Editorial note: If you have not yet read our mission statement above, please do so in order that you can put our blogs in context.
28 October 2012
Dichoso el árbol, que es apenas sensitivo,
y más la piedra dura porque esa ya no siente,
pues no hay dolor más grande que el dolor de ser vivo,
ni mayor pesadumbre que la vida consciente.
Ser y no saber nada, y ser sin rumbo cierto,
y el temor de haber sido y un futuro terror…
Y el espanto seguro de estar mañana muerto,
y sufrir por la vida y por la sombra y por
lo que no conocemos y apenas sospechamos,
y la carne que tienta con sus frescos racimos,
y la tumba que aguarda con sus fúnebres ramos,
y no saber adónde vamos,
ni de dónde venimos!…
Happy the tree that can scarcely feel, and happier the hard stone because it does not feel at all, for there is no greater grief than the grief of being alive, and no greater affliction than conscious life.
To be and to know nothing, and to have no fixed course, and the fear of what was and a terror of the future…and the certain horror of being dead tomorrow, and to suffer for life and the shadow [of death] and for
What we know not and hardly suspect; and for the flesh that tempts with its fresh grapes and for the waiting tomb with its funeral branches, and not to know whither we go nor whence we come….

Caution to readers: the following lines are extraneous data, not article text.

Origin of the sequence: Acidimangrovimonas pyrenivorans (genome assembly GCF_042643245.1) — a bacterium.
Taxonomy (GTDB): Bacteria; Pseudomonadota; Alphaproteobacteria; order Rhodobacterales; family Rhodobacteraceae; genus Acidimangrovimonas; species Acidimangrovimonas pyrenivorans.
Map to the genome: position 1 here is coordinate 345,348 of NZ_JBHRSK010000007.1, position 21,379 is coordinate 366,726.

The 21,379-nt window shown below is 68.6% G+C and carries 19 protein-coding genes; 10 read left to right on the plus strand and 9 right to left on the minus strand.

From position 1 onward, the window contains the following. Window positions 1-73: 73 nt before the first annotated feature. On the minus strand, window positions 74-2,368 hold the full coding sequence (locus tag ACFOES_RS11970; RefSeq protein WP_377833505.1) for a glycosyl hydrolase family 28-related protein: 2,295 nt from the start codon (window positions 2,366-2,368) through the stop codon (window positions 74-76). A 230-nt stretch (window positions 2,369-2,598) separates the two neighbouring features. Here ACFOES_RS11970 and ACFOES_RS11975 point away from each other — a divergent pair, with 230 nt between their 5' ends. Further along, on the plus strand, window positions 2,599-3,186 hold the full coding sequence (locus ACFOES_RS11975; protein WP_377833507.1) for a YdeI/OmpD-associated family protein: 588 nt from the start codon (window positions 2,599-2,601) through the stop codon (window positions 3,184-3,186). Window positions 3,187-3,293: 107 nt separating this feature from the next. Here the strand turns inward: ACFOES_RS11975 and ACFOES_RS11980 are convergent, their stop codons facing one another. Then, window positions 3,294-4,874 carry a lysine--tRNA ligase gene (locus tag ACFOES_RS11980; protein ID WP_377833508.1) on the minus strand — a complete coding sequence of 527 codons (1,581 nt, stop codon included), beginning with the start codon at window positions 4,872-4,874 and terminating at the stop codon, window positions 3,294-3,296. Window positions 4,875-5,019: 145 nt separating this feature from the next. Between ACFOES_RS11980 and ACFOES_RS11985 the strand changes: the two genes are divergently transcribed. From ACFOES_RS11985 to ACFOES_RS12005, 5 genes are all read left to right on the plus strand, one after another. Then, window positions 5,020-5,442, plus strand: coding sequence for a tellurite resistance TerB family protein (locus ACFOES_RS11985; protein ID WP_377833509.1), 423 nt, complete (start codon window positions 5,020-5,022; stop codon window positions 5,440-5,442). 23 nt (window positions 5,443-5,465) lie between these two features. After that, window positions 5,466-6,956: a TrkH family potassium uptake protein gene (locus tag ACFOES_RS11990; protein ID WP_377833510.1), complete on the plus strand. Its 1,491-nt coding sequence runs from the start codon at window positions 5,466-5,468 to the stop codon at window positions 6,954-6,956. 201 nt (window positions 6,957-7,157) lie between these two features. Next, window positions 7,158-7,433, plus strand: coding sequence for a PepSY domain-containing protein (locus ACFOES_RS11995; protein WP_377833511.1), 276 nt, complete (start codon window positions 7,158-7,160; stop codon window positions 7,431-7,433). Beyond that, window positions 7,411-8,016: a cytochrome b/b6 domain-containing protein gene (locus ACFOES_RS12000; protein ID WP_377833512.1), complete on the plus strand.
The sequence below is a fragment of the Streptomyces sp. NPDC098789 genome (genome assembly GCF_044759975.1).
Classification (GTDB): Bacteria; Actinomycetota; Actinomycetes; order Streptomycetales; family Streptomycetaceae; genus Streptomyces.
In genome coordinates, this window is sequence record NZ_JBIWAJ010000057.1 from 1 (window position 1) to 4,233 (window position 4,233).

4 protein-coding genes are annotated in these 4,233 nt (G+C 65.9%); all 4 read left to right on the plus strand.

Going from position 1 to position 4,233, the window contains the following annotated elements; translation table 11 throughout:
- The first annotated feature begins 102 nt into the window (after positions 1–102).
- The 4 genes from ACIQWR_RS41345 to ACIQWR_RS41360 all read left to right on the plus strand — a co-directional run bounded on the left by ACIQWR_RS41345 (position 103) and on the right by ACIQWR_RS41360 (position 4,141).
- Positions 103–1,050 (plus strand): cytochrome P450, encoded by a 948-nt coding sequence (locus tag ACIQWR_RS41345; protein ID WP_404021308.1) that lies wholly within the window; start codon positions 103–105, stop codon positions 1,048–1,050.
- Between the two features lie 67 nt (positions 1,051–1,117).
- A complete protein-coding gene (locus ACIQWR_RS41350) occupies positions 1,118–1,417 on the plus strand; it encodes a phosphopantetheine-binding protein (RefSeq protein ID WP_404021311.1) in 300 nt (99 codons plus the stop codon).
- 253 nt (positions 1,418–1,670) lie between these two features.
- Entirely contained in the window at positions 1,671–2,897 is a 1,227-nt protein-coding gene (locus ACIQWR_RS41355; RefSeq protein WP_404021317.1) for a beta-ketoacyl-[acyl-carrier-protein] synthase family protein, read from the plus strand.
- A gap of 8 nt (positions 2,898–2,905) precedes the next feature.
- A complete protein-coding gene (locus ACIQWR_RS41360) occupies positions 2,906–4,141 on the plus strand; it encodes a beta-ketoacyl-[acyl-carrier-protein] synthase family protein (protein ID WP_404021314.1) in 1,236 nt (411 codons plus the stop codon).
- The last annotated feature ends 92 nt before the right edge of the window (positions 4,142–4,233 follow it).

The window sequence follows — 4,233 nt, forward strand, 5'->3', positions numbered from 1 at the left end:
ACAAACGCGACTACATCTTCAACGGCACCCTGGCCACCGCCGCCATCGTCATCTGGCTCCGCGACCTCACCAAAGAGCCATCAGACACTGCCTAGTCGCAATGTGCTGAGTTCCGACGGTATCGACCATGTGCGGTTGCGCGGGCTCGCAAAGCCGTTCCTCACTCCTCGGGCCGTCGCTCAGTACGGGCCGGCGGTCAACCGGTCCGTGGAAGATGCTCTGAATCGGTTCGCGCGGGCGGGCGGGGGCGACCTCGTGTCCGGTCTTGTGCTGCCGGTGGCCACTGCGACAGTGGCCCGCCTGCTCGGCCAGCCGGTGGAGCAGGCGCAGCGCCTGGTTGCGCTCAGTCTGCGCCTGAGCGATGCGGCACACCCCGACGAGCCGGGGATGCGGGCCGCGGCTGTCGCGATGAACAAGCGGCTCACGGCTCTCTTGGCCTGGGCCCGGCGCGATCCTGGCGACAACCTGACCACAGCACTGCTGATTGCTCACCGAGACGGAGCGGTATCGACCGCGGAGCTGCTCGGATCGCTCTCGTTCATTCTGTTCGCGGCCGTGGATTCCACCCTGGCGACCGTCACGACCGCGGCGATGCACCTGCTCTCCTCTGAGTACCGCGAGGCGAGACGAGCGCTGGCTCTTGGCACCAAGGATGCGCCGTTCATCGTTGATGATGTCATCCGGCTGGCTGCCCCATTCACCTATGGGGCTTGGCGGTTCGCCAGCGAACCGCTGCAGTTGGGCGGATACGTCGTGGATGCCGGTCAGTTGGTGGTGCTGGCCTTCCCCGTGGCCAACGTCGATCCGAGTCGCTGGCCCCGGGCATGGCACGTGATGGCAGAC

A 1905 poem by Nicaraguan poet Rubén Darío (1867-1916). English translation by J. M. Cohen with a little help (including the title) from Antigone1984. After 1898, Darío spent much of his life in Europe, where, in the quaintly euphemistic terminology of the “Penguin Companion to Literature: USA and Latin America” (1971), “his health was undermined by dipsomania”. Hemingway and Scott Fitzgerald would have understood and sympathised.
You might perhaps care to view some of our earlier posts. For instance:
1. Why? or How? That is the question (3 Jan 2012)
2. Partitocracy v. Democracy (20 July 2012)
3. The shoddiest possible goods at the highest possible prices (2 Feb 2012)
4. Capitalism in practice (4 July 2012)
5.Ladder (21 June 2012)
6. A tale of two cities (1) (6 June 2012)
7. A tale of two cities (2) (7 June 2012)
8. Where’s the beef? Ontology and tinned meat (31 Jan 2012)
Every so often we shall change this sample of previously published posts.